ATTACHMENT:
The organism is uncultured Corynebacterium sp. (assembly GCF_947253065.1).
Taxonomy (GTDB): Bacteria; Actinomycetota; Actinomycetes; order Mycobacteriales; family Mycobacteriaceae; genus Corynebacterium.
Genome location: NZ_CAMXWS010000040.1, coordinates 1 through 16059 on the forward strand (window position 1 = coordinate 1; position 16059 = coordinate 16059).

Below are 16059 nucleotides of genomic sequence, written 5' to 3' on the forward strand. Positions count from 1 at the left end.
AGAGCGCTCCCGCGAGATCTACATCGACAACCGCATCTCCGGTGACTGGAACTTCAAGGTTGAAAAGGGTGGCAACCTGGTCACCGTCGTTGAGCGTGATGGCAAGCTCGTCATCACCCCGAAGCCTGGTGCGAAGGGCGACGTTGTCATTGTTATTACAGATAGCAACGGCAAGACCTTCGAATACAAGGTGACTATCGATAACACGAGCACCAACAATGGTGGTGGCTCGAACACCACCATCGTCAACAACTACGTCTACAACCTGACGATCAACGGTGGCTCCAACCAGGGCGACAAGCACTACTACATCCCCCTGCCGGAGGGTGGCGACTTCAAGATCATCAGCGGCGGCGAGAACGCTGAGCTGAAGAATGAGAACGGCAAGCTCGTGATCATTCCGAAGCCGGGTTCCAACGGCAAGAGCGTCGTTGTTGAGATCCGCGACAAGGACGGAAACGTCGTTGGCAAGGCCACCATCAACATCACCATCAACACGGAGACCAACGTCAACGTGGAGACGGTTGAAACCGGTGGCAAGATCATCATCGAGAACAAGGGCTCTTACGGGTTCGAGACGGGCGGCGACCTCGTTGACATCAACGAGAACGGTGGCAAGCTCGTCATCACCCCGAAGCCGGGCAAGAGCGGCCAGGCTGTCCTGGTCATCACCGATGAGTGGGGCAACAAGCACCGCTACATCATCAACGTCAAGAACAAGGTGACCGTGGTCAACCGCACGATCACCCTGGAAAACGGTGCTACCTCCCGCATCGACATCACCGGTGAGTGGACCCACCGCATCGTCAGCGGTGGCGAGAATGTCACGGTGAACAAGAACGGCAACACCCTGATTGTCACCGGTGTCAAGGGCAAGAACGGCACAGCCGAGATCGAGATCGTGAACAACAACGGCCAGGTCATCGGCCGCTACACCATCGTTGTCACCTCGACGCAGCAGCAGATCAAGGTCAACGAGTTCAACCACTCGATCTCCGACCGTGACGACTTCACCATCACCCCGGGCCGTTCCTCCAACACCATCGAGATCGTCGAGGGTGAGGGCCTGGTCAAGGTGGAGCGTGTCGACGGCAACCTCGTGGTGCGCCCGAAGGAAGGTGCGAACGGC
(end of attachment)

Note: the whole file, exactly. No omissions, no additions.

The organism is uncultured Corynebacterium sp. (assembly GCF_947253065.1).
Taxonomy (GTDB): Bacteria; Actinomycetota; Actinomycetes; order Mycobacteriales; family Mycobacteriaceae; genus Corynebacterium.
Genome location: NZ_CAMXWS010000040.1, coordinates 1 through 16059 on the forward strand (window position 1 = coordinate 1; position 16059 = coordinate 16059).

Below are 16059 nucleotides of genomic sequence, written 5' to 3' on the forward strand. Positions count from 1 at the left end.
AGAGCGCTCCCGCGAGATCTACATCGACAACCGCATCTCCGGTGACTGGAACTTCAAGGTTGAAAAGGGTGGCAACCTGGTCACCGTCGTTGAGCGTGATGGCAAGCTCGTCATCACCCCGAAGCCTGGTGCGAAGGGCGACGTTGTCATTGTTATTACAGATAGCAACGGCAAGACCTTCGAATACAAGGTGACTATCGATAACACGAGCACCAACAATGGTGGTGGCTCGAACACCACCATCGTCAACAACTACGTCTACAACCTGACGATCAACGGTGGCTCCAACCAGGGCGACAAGCACTACTACATCCCCCTGCCGGAGGGTGGCGACTTCAAGATCATCAGCGGCGGCGAGAACGCTGAGCTGAAGAATGAGAACGGCAAGCTCGTGATCATTCCGAAGCCGGGTTCCAACGGCAAGAGCGTCGTTGTTGAGATCCGCGACAAGGACGGAAACGTCGTTGGCAAGGCCACCATCAACATCACCATCAACACGGAGACCAACGTCAACGTGGAGACGGTTGAAACCGGTGGCAAGATCATCATCGAGAACAAGGGCTCTTACGGGTTCGAGACGGGCGGCGACCTCGTTGACATCAACGAGAACGGTGGCAAGCTCGTCATCACCCCGAAGCCGGGCAAGAGCGGCCAGGCTGTCCTGGTCATCACCGATGAGTGGGGCAACAAGCACCGCTACATCATCAACGTCAAGAACAAGGTGACCGTGGTCAACCGCACGATCACCCTGGAAAACGGTGCTACCTCCCGCATCGACATCACCGGTGAGTGGACCCACCGCATCGTCAGCGGTGGCGAGAATGTCACGGTGAACAAGAACGGCAACACCCTGATTGTCACCGGTGTCAAGGGCAAGAACGGCACAGCCGAGATCGAGATCGTGAACAACAACGGCCAGGTCATCGGCCGCTACACCATCGTTGTCACCTCGACGCAGCAGCAGATCAAGGTCAACGAGTTCAACCACTCGATCTCCGACCGTGACGACTTCACCATCACCCCGGGCCGTTCCTCCAACACCATCGAGATCGTCGAGGGTGAGGGCCTGGTCAAGGTGGAGCGTGTCGACGGCAACCTCGTGGTGCGCCCGAAGGAAGGTGCGAACGGC